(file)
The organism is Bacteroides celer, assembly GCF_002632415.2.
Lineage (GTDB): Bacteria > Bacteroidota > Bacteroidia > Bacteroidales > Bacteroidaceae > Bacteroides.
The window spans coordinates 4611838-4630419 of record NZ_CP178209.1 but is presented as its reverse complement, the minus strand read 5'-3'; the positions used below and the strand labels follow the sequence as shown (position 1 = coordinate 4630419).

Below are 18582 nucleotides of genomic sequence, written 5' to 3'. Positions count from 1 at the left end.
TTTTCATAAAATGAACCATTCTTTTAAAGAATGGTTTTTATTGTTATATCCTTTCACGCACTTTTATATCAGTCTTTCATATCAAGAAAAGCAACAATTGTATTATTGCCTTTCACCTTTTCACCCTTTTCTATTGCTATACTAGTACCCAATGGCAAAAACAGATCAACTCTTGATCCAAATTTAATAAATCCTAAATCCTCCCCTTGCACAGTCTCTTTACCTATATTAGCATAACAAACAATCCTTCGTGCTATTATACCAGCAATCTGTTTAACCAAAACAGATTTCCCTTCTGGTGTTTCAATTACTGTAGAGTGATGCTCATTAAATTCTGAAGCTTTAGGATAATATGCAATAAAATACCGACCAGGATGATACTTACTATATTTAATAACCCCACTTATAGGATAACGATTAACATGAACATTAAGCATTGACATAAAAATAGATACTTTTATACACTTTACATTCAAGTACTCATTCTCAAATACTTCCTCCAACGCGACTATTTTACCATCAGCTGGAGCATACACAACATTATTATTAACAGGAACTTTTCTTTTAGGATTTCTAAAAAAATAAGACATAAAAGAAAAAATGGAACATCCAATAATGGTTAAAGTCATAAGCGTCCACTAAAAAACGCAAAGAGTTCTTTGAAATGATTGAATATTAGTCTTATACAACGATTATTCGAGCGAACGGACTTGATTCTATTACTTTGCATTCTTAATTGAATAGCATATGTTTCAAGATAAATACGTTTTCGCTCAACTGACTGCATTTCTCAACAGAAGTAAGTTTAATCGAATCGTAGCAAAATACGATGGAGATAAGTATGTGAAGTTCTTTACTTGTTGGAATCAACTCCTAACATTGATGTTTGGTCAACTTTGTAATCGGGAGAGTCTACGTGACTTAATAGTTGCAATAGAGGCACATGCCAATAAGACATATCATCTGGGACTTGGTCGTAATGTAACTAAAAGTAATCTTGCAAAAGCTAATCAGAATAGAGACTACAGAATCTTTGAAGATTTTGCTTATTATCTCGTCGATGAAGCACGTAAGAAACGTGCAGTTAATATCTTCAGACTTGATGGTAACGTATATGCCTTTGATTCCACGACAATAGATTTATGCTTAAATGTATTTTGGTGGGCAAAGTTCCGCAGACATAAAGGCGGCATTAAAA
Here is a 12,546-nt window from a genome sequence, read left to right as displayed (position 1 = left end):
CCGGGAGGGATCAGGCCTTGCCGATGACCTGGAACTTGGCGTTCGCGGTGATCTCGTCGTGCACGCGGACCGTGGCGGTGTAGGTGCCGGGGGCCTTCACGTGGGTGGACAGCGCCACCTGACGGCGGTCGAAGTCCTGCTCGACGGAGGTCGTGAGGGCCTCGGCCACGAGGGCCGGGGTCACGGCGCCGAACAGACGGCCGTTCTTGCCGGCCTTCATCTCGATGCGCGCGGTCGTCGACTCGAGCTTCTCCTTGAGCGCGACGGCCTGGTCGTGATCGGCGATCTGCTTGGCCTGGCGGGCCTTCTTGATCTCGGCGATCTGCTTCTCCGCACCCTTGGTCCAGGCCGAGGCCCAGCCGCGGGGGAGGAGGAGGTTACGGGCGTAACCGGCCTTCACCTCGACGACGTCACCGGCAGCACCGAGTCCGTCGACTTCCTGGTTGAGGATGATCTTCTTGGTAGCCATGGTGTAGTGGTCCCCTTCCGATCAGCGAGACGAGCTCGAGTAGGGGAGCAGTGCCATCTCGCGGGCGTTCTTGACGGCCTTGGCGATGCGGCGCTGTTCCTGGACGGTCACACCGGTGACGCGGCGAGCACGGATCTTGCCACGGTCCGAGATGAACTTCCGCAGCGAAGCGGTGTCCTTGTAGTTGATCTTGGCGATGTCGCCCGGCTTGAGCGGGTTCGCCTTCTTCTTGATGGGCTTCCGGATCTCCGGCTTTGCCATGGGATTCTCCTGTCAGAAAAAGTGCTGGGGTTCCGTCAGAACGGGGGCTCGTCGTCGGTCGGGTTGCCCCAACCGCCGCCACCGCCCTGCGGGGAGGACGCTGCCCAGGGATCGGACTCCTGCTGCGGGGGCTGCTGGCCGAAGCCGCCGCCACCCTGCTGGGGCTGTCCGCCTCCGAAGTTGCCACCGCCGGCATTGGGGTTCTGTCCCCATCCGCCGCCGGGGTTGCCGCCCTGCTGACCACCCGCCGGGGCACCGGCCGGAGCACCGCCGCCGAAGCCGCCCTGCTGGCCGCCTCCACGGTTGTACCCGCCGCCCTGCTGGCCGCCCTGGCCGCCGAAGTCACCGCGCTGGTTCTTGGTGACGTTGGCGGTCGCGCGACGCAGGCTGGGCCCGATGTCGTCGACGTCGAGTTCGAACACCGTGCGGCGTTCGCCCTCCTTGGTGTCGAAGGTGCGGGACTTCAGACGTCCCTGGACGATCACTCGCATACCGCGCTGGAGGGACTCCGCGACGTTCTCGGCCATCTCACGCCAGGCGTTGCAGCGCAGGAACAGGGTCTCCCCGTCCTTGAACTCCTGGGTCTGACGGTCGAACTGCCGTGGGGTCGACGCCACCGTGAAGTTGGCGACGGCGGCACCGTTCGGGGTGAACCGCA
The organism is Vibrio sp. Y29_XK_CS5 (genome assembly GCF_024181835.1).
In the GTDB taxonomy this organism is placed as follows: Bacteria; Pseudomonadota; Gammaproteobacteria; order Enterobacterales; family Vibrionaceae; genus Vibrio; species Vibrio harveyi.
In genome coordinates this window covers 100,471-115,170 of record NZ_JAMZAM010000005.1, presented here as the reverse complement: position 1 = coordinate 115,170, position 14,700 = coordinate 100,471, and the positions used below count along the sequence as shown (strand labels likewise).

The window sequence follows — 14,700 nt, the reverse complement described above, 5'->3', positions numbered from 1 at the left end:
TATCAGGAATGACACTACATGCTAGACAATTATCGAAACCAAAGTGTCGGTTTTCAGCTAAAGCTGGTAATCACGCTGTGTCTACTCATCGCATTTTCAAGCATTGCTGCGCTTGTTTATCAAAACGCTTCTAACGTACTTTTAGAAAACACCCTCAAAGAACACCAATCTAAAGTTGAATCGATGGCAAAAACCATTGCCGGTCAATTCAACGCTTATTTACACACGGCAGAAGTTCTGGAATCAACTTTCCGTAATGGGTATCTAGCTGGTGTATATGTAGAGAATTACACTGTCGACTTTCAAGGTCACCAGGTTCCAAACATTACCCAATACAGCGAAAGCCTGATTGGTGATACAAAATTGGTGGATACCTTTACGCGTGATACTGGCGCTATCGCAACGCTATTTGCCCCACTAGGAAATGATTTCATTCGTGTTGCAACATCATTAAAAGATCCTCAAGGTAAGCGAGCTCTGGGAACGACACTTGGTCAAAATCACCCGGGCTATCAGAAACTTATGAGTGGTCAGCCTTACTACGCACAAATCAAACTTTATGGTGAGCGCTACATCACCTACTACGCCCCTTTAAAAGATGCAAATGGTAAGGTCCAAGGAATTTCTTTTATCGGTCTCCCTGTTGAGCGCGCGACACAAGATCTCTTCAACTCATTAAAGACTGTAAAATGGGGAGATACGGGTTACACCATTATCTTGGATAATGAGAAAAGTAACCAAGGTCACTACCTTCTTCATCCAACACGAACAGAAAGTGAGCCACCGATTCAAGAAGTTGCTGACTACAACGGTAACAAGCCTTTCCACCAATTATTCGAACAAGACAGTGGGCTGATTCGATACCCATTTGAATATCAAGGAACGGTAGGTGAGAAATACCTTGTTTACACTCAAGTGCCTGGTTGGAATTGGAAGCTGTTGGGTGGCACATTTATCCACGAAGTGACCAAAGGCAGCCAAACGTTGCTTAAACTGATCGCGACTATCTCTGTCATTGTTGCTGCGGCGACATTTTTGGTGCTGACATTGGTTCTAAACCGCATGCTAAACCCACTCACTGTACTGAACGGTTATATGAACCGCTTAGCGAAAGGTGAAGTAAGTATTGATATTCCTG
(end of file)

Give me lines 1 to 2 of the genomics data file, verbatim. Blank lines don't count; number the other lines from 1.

The organism is Bacteroides celer, assembly GCF_002632415.2.
Lineage (GTDB): Bacteria > Bacteroidota > Bacteroidia > Bacteroidales > Bacteroidaceae > Bacteroides.